Scientists are modeling many aspects of complex natural ecosystems simultaneously, from a single tree to the chemistry of the soil it is growing in. The Spatial Modeling Environment eliminates much of the complicated programming once required to create these virtual landscapes.

Where science and public policy meet, computer modelers soon follow. This is especially true in the arena of natural resources conservation. To preserve threatened river systems, wetlands, and prairies, scientists are called on to answer some fundamental questions: What do we have? How does it work? How do we keep it healthy? Computer models help answer these questions.


  Robert Costanza
University of Maryland
Thmoas Maxell
University of Maryland

Of course, if you're not a whiz at computer modeling, you could find yourself up a stream without a paddle. But help is on the way: Physicist Thomas Maxwell and his colleagues at the University of Maryland's Institute for Ecological Economics have created a new tool for building complex computer simulations of ecosystems.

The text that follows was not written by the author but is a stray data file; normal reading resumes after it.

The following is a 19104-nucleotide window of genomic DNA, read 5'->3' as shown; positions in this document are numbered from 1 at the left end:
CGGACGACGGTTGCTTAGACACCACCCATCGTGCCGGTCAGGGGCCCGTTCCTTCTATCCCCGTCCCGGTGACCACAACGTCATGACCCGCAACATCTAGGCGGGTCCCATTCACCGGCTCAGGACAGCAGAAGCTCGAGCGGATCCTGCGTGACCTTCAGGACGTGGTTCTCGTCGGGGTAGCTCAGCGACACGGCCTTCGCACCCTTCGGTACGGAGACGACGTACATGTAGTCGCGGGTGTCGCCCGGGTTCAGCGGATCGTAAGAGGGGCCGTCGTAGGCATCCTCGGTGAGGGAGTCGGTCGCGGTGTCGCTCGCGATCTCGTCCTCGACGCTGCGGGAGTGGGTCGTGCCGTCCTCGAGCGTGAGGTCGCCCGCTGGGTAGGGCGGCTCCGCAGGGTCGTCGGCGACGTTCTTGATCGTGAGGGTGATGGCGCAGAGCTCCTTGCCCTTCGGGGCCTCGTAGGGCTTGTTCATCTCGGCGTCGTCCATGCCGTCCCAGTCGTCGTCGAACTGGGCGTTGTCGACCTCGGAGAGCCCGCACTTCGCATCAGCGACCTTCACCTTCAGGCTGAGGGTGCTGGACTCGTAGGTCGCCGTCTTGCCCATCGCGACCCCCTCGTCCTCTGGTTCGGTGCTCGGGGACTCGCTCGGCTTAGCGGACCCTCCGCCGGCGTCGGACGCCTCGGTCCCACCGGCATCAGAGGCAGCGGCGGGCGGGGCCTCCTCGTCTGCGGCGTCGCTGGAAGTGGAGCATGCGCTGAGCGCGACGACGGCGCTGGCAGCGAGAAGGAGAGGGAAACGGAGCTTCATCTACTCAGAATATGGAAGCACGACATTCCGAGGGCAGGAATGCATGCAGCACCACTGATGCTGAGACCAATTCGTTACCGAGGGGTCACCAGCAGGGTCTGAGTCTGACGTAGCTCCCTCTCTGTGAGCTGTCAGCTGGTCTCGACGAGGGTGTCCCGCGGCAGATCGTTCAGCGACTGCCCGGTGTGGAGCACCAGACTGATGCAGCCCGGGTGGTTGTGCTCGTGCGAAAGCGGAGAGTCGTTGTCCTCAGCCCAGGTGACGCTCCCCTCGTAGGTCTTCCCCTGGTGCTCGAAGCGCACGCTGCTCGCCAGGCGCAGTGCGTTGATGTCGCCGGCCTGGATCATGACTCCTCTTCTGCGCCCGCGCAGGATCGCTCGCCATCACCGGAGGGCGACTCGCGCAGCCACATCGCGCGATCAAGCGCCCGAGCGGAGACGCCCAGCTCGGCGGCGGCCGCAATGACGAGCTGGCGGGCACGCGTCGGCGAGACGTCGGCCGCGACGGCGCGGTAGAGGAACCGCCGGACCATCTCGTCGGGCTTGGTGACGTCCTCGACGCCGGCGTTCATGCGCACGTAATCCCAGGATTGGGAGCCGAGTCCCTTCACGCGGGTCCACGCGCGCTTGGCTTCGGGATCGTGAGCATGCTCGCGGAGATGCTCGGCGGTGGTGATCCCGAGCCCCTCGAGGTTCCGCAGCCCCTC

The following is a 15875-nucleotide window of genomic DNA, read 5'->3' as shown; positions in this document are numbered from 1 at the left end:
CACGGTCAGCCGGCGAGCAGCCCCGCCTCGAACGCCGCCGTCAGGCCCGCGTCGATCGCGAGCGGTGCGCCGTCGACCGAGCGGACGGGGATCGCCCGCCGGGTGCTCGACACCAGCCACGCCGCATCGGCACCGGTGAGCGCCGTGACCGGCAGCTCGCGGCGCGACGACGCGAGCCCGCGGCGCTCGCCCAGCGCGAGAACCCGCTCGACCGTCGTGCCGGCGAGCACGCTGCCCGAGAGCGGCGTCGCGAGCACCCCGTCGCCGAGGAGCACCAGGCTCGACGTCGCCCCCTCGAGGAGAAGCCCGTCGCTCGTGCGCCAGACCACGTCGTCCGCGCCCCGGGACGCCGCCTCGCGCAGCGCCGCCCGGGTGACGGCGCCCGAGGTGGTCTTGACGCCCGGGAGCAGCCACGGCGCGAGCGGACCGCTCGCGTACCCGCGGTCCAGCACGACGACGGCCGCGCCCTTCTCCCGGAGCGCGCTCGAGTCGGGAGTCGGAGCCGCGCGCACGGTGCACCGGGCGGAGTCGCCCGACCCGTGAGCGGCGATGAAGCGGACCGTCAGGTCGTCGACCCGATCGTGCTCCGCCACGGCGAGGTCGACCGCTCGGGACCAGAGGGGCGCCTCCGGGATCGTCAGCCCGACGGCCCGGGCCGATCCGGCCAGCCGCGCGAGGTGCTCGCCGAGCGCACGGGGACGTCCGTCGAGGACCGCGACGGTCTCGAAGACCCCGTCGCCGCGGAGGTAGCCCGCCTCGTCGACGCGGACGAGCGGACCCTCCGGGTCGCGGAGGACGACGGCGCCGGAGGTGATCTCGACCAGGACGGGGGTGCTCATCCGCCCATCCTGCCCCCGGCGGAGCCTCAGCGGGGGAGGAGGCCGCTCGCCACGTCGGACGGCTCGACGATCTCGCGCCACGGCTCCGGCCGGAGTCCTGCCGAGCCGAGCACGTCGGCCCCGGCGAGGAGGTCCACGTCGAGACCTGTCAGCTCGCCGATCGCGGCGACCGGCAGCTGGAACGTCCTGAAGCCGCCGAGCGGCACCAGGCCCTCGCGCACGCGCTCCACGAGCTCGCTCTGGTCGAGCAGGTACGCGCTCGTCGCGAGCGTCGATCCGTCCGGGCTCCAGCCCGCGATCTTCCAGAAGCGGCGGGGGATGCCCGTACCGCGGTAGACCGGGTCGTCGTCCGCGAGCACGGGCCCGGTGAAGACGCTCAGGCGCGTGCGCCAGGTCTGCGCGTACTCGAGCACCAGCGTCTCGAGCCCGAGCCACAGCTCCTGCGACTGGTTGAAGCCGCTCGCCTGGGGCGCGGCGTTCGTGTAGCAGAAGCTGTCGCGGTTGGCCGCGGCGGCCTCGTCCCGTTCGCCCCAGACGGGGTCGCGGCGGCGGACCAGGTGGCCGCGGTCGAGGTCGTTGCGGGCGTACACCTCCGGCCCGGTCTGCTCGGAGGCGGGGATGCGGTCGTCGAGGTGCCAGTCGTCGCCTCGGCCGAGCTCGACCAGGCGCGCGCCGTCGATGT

Called the Spatial Modeling Environment (SME), the program is the fruit of a decade of research at the Institute, a member of the Alliance Application Technologies Environmental Hydrology team. The SME allows a scientist to construct sophisticated models of ecosystems in a point-and-click graphical environment. Maxwell and his colleagues Robert Costanza and Ferdinando Villa hope SME will do for modeling what PCs did for computing: not only make using the system a whole lot easier, but also open the process to people whose lack of technical savvy previously shut them out. Call it ecological modeling for the masses.



Access Online | Posted 10-19-1999

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